On January 7, the day before the broadcast, the BBC announced that it had received over 47,000 complaints about its plans to screen the musical – the most complaints ever received about a British television broadcast.[46] Many commentators, including the BBC, attributed such a high volume of complaints to an orchestrated campaign by various Christian groups. Supporters of the BBC's broadcasting of the show pointed out that the supposedly blasphemous content was clearly presented as a fantasy in the mind of the dying central character and was not intended to be a serious comment on Christ or Christian theology. John Beyer, chairman of Mediawatch-UK, argued that the BBC should shoulder much of the blame for the campaign against the musical since they had promoted the musical as "pushing back the boundaries of taste" and "controversial" when it had never been intended to offend the groups who campaigned against it.

In November 2005, a DVD of the show was made available in the UK. However, because of complaints by customers, Sainsbury's and Woolworths decided to stop selling the DVD. Many blogs and Liberal Democrat MP, Lynne Featherstone[47] condemned the action from the stores as being corporate censorship, something which both retailers deny. Most other retailers continue to stock the DVD.[48]

On the DVD's commentary, it was stated that it would not be possible to tour the show in the UK due to pressure from religious groups, but since the release of the DVD, the UK Tour 2006 went forward. The DVD commentary also stated that Stewart Lee was unhappy with an unscripted action by Alison Jiear. In the "Adam and Eve and Mary" scene in Act II, Jiear runs her hand under Jesus's loincloth, prompting a surprised look from Leon Craig, the actor playing Jesus. Lee said, on the commentary, "I wish she hadn't done that".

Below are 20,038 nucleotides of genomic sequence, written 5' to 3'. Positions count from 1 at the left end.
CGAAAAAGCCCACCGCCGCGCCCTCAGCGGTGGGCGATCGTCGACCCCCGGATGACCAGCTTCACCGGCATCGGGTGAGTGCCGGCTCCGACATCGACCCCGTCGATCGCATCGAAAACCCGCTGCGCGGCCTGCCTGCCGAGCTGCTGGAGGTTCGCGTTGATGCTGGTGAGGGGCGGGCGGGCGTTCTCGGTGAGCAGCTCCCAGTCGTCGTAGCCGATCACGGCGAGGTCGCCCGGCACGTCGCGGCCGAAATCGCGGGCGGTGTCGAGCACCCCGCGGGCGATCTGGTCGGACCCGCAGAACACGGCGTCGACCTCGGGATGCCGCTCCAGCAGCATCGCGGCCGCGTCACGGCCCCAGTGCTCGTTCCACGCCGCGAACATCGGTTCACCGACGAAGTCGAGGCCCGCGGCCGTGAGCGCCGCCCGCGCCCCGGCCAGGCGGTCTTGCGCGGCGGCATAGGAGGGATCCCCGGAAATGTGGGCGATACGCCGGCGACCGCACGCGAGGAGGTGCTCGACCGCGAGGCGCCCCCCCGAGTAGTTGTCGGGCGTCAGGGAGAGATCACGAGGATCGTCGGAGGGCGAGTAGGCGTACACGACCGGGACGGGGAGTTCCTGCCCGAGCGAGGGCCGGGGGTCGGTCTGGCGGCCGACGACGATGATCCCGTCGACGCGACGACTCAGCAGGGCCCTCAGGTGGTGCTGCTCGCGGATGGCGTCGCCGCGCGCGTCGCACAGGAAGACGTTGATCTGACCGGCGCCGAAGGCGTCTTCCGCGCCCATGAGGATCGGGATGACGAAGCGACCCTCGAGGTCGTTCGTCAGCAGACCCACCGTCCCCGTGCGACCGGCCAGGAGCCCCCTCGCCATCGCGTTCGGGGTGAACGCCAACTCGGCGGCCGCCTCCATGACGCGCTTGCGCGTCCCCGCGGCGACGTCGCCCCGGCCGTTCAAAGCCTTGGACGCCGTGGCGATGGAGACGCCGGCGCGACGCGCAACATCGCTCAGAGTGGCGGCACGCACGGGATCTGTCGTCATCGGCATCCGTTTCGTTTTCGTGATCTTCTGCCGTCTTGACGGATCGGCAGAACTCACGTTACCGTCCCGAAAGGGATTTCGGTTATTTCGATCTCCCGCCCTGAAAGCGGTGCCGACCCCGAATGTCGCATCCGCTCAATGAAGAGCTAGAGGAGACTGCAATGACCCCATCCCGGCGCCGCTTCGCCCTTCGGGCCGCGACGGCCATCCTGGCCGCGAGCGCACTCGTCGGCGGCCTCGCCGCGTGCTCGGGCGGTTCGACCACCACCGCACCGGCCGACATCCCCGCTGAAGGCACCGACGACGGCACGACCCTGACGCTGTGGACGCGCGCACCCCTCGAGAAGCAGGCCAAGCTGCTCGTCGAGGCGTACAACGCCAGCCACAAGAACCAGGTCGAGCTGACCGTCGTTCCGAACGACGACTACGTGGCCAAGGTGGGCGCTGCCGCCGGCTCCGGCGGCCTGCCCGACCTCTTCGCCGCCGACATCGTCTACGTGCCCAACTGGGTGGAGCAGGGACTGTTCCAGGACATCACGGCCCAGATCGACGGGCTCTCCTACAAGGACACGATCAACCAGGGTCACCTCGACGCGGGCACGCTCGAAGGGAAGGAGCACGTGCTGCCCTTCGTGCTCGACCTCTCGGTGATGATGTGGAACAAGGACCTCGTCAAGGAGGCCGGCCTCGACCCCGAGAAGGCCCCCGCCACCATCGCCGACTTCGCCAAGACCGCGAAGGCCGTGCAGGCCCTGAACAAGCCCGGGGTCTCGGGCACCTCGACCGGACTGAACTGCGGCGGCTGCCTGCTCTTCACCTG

Profanity

The musical is noted for its profanity. It has been accused of including "8,000 obscenities"[46]—it is not known where this count originated, but the 8,000 figure is popularly quoted.[49][50] This however is impossible, as 8,000 obscenities over the show's 120 minute runtime would mean that there were 66 obscenities a minute, and thus over one per second. Several publications, including the Daily Mail and The Sun, claimed a figure of "3,168 mentions of the word fuck and 297 of the word cunt". As stated in the BBC's findings, however, "the reported figure was in fact a vast exaggeration. In reality, there were 96 uses of "fuck" and nine uses of "cunt". While a substantial number, this was not necessarily unacceptable in terms of late night terrestrial television."[51] The numbers reported were found by multiplying the number of cast members singing a profanity at the same time, ie the reported 297 uses of the word cunt is the result of multiplying the 33 cast members with the genuine amount of uses of the word, ie, nine times.

According to director Stewart Lee, there are 174 swear words in all.[52]

References

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Sources

External links